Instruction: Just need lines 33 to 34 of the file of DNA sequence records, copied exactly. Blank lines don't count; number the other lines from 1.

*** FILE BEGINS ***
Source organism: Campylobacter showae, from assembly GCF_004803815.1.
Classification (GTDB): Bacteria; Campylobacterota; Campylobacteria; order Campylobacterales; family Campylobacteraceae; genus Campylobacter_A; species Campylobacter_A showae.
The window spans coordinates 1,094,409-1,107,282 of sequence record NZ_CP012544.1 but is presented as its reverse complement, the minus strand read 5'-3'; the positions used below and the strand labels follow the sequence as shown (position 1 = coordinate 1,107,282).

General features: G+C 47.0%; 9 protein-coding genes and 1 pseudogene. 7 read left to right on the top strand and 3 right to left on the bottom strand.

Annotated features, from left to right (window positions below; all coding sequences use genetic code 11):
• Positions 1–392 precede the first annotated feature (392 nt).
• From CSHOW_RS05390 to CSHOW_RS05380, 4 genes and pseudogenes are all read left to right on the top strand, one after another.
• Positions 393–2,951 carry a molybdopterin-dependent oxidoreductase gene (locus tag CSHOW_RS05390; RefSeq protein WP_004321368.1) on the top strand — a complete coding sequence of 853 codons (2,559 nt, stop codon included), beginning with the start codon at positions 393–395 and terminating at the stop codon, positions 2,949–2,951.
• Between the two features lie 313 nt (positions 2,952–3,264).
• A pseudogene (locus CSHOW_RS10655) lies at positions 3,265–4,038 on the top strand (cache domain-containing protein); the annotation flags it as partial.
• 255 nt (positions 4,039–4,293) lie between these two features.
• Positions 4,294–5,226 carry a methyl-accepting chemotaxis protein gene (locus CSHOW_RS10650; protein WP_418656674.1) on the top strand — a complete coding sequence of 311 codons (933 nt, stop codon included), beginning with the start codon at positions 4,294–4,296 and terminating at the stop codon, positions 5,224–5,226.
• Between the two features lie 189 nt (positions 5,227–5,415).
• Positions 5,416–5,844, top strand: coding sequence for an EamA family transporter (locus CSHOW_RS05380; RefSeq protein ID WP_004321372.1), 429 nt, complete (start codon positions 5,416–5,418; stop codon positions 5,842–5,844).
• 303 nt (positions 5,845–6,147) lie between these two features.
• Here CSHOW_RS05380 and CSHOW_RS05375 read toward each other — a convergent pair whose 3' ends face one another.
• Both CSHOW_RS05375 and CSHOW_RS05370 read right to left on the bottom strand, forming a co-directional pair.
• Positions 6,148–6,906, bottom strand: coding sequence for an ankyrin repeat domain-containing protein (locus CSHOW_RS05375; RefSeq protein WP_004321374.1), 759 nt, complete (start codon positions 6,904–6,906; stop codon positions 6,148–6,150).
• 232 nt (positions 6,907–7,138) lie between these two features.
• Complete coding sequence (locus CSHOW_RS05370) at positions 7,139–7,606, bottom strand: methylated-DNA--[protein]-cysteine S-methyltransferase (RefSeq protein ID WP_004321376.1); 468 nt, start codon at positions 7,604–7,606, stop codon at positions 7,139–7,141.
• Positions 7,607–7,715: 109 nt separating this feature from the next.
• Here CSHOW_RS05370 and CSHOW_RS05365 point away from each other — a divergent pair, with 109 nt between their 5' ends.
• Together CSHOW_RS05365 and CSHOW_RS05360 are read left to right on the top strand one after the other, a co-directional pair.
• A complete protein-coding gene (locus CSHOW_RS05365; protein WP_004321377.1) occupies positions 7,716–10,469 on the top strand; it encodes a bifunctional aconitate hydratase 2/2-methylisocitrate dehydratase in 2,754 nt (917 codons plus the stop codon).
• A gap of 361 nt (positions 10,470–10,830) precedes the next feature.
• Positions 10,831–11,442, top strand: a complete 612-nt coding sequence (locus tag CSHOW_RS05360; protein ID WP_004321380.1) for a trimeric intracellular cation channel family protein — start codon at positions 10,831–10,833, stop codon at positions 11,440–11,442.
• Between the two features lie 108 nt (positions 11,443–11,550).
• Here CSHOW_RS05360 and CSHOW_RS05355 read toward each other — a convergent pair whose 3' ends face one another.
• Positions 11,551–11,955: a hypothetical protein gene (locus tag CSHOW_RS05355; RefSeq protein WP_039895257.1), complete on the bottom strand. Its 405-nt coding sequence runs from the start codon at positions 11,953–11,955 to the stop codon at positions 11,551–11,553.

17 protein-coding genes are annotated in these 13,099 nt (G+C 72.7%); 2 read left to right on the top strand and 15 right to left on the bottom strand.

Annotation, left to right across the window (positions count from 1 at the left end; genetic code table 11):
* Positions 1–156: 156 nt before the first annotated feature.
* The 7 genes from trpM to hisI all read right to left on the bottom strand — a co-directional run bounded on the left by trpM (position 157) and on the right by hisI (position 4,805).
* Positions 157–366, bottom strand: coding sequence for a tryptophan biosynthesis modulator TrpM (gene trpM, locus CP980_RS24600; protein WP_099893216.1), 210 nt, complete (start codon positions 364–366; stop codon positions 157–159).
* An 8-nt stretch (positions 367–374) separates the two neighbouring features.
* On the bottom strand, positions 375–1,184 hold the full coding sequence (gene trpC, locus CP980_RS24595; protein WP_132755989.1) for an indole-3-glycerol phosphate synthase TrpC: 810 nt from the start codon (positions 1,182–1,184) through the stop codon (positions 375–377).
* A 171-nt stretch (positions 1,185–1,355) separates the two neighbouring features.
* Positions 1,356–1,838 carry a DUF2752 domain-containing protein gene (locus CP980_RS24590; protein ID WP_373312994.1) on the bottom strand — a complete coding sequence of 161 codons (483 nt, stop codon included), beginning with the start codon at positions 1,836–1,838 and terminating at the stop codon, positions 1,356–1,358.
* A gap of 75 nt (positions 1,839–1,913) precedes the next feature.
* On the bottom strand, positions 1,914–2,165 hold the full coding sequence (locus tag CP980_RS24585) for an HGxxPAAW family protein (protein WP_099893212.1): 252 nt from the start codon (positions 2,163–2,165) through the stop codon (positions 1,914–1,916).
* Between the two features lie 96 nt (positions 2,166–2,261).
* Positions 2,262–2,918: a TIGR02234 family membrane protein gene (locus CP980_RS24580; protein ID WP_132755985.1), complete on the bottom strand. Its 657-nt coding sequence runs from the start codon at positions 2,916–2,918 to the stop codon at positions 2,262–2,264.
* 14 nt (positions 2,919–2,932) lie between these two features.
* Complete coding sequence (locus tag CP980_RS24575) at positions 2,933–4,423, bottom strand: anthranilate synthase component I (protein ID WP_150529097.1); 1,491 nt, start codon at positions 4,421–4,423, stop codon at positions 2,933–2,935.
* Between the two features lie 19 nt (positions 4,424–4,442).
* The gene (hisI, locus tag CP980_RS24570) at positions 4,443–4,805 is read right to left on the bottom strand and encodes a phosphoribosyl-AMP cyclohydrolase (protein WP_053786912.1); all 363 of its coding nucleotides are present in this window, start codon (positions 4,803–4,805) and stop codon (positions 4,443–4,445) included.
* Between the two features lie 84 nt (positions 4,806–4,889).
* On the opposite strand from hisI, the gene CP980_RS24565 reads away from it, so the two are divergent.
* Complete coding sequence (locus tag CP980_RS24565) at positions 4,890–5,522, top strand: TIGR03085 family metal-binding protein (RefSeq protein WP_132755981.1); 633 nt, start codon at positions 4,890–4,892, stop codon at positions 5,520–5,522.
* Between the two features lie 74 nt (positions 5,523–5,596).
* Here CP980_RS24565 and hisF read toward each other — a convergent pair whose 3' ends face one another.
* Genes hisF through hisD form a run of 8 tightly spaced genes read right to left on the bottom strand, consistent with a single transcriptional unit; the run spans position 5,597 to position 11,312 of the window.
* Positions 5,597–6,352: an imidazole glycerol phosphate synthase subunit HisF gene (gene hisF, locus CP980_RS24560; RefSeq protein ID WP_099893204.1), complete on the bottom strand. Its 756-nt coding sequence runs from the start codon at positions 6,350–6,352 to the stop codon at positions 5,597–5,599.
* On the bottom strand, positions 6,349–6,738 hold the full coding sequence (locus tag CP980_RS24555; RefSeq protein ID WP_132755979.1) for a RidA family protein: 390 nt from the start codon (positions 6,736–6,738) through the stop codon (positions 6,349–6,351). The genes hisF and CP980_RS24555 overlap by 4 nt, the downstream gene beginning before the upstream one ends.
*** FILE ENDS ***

* The 7 genes from trpM to hisI all read right to left on the bottom strand — a co-directional run bounded on the left by trpM (position 157) and on the right by hisI (position 4,805).
* Positions 157–366, bottom strand: coding sequence for a tryptophan biosynthesis modulator TrpM (gene trpM, locus CP980_RS24600; protein WP_099893216.1), 210 nt, complete (start codon positions 364–366; stop codon positions 157–159).